For a complex-to-real case, the ATIs are ZS = 17 − j40 Ω and ZL = 50 Ω. Further, fS1 is calculated from Eq. (1) and detuned to 10.65 GHz. Then, L1= L2 = L3 = L4 = 2 nH was selected, while C1 = 0.1116 pF and C2 = C3 = C4 = 0.1266 pF. Similarly, J01 = 0.004852, J12 = 0.000351, J23 = 0.000278, J34 = 0.000362, J45 = 0.00292, and J14 = −0.00000761 are calculated. Because a > 1, the modifications of J12 and J34 for maintaining |S11| = 20 dB are not required.
In praxis, shunt LC resonators can be constructed in various forms, such as a TL resonator, waveguide resonator, or SIW resonator [12, 13]. The external quality factor of the source (QS) and the load (QL) can be extracted from the electromagnetic (EM) simulation. In addition, QS and QL can be calculated using Eq. (8).
(8)
QS_EM,L_EM=fS1,4LΔf±3dB,
where Δf±3dB is a 3-dB bandwidth.
The coupling coefficients between resonators can also be extracted from the EM simulation using Eq. (9) for synchronously tuned coupled resonators.
(9)
K=±fH2-fL2fH2+fL2,
where fH and fL denote the higher and lower resonant frequencies, respectively. A quality factor of around 500 can be obtained from an eigen-mode simulation.
Fig. 5 illustrates the inline coupling coefficient (Ki,i+1) of two rectangular SIW cavities. The Ki, i+1 is increased as the width of the iris window (W1) expands. Similarly, Fig. 6 shows the leakage or cross-coupling coefficient (K14) according to the viahole wall spacing (l1) between the first and fourth resonators. K14 has been shown to increase rapidly as l1 grows.

IV. Simulation and Measurement Results

The SIW QEFs with unequal real-to-real and complex-to-real ATIs were designed and implemented on RT/Duriod 5880 substrate with ɛr = 2.2 and h = 0.787 mm.
The layouts with dimensions of the proposed unequal real-to-real ATI SIW QEFs, as well as a photograph, are provided in Fig. 7. The measurement results are consistent with those obtained by the simulation. Fig. 8(a) depicts the measured matching impedance point of the proposed real-to-real ATI SIW QEF on a Smith chart. The measured real source termination impedance is well matched to that obtained by the EM simulation. Similarly, the S-parameters within frequency range of 2–18 GHz are likewise presented in Fig. 8(b); a measured 3 dB bandwidth range between 9.75 and 10.25 GHz (FBW = 5%) is obtained. The measured minimum |S11| is 17.4 dB and maximum |S21| is 0.93 dB in the passband. The spurious response is produced at approximately 14.5 GHz (1.45f0). The stopband attenuation better than 35 dB at the lower side of the passband is between 2 GHz and 9 GHz and at the higher side of the passband is between 11 GHz and 14.3 GHz. Similarly, a minimum attenuation better than 18.5 dB is obtained between 14.4 GHz and 18 GHz.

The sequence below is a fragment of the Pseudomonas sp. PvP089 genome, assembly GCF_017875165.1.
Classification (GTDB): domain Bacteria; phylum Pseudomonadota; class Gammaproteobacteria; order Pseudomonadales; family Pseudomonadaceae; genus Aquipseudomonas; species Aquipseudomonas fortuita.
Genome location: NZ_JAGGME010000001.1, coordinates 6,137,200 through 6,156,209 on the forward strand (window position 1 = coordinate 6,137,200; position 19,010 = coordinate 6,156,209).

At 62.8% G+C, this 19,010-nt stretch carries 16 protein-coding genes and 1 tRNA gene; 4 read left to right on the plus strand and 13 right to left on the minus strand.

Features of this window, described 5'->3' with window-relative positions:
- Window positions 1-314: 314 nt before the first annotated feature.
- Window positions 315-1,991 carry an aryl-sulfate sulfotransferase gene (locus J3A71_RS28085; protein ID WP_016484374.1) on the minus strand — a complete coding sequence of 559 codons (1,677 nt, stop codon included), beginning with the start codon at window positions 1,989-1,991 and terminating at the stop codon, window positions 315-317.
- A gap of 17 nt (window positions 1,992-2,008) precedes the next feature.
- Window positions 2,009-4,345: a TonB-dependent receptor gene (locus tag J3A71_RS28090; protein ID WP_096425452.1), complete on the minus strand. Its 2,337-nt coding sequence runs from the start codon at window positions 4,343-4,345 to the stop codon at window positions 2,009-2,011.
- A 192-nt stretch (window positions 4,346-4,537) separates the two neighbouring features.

The layouts with dimensions of the proposed complex-to-real ATI SIW QEFs, as well as a photograph, are provided in Fig. 9. Further, Fig. 10(a) depicts the measured matching impedance point of the proposed complex-to-real ATI SIW QEF on a Smith chart. The measured complex source termination impedance is well matched to that obtained by the EM simulation. The S-parameters within the frequency range of 2–18 GHz are likewise presented in Fig. 10(b); a measured 3 dB bandwidth range between 9.74 and 10.25 GHz (FBW = 5.1%) is obtained. The measured minimum |S11| is 18 dB and maximum |S21| is 1.2 dB in the passband. The spurious response is produced at approximately 14.5 GHz (1.45f0). The stopband attenuation better than 40 dB occurs at the lower side of the passband between 2 GHz and 9 GHz and at the higher side of the passband, between 11 GHz and 14 GHz. Similarly, a minimum attenuation better than 16 dB is obtained between 14.1 GHz and 18 GHz.
The performances of the proposed SIW QEF with ATIs are compared with state-of-the-art BPFs and SIW QEFs in Table 1. The proposed SIW QEFs are designed on a single-layer PCB with unequal real-to-real and complex-to-real ATIs, which are inexpensive and uncomplicated to fabricate. In view of the conductor and dielectric losses, which are related to the operating frequency and FBW, the proposed SIW QEF provides a smaller IL in the passband than conventional SIW QEFs.

V. Conclusion

A new design for an SIW QEF with ATI is proposed and investigated in this paper. The proposed SIW QEFs provide high frequency selectivity and out-of-band signal suppression. The SIW QEF with ATI may be useful in, for example, the input and/or output matching networks of the power amplifier, which may reduce the insertion loss and complexity of the transmitter in the RF front end. In addition, the proposed SIW QEFs design method can be applied to a microwave circuit and system designs.

Acknowledgments

This work was supported by the National Research Foundation (NRF) of Korea Grant funded by the Korean Government (MSIT) (Grant No. 2020R1A2C2012057) and in part by the Basic Science Research Program through the NRF of Korea, funded by the Ministry of Education (Grant No. 2019R1A6A1A09031717).